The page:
Leave What You Find
Use this activity to introduce the Leave What You Find principle.
Participants will understand how removing fossils or artifacts destroys our picture of history.
Participants will be able to:
- Enjoy fossils, artifacts, and pictographs without harming them
- Preserve artifacts for future visitors
- We learn a lot about the animals and people that lived here by observing what they leave behind.
- A fossil, shard of pottery, arrowhead, or other 'collectible' item on a mantle at home loses its historic value. Once it is removed from where it was found, it can no longer help piece together life in past years.
- Cut out the pieces to each puzzle - laminate them to use over and over.
- Scatter all the pieces to a puzzle in one area. Scatter only 2 or 3 pieces in another area. Place just 1 piece in another area.
- Divide into groups of 3 or 4.
- Explain that this land was once a popular watering hole but since then the mud has dried and turned to rock, leaving wonderful fossil impressions of animal footprints. The job of each team is to determine how many different kinds of animals lived in this area. Also, estimate what percentage had claws.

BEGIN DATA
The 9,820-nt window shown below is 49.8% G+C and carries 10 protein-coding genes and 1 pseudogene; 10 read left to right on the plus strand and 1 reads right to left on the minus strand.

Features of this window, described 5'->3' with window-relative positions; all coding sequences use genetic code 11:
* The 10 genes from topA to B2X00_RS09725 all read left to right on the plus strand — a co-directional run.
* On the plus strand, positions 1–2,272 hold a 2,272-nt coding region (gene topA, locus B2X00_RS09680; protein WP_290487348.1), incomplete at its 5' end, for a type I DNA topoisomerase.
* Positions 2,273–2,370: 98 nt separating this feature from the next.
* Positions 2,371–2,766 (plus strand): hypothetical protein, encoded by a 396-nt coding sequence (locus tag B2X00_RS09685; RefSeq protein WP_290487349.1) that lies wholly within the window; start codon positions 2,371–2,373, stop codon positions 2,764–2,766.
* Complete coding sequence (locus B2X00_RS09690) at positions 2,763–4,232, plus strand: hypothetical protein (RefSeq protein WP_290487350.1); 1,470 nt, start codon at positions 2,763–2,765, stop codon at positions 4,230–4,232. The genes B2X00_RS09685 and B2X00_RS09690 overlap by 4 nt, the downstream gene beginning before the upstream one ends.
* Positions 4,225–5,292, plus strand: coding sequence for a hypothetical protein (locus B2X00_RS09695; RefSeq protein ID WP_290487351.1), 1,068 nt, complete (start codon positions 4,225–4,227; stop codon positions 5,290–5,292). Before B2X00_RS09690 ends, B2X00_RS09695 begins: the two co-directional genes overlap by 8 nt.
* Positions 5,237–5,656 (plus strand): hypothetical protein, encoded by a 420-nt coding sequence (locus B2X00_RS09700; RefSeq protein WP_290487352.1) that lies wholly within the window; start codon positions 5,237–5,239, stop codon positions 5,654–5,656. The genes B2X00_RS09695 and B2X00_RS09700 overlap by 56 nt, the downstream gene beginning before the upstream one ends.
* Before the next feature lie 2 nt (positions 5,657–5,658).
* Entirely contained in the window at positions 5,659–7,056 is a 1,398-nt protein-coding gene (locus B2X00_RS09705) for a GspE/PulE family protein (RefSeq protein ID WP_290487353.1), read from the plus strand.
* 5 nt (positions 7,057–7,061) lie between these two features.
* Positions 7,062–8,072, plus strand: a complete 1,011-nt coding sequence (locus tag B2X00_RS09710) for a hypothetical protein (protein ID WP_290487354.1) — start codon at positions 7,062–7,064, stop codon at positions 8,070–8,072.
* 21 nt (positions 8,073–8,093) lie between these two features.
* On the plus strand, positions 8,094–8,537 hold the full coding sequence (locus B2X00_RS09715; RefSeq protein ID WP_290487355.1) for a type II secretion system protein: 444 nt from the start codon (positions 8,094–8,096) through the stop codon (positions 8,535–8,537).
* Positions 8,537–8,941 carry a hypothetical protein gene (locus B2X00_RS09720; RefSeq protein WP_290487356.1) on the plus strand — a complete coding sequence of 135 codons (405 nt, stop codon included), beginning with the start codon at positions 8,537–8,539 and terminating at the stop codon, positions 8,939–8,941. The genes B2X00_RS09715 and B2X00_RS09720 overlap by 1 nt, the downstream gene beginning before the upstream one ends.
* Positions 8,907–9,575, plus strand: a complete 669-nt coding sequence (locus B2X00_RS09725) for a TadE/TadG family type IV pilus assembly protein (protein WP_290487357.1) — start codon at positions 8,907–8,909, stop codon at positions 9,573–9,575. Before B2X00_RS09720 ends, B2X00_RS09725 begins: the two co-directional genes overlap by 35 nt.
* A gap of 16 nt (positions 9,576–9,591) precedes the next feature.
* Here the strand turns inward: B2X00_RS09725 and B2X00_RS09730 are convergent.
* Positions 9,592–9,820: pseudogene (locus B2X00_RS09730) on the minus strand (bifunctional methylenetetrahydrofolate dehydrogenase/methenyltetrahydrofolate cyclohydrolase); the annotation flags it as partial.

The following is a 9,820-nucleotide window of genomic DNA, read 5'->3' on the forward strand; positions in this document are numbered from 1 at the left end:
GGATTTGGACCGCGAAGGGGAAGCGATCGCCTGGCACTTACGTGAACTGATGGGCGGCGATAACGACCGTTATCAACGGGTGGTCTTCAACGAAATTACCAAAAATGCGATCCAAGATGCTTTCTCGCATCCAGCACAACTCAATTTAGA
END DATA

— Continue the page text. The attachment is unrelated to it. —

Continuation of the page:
- OR, if using the Artifact Puzzle, explain that each group is a team of archeologists looking for clues about the civilization that lived here in the past. Each team will have an area to search, find clues, figure out what they discovered, and report back to the entire group.
- Assign each team to an area and tell them to find all the pieces they can and come up with a description of what they find.
- Ask a team that had 1 puzzle piece to report to the group.
- Ask a team with 3 pieces to report.
- Ask a team with all pieces to report.
- When someone removes a fossil or artifact, that makes the puzzle more difficult to solve.
- How can we appreciate these artifacts, yet still not destroy them? - take photos, sketch them.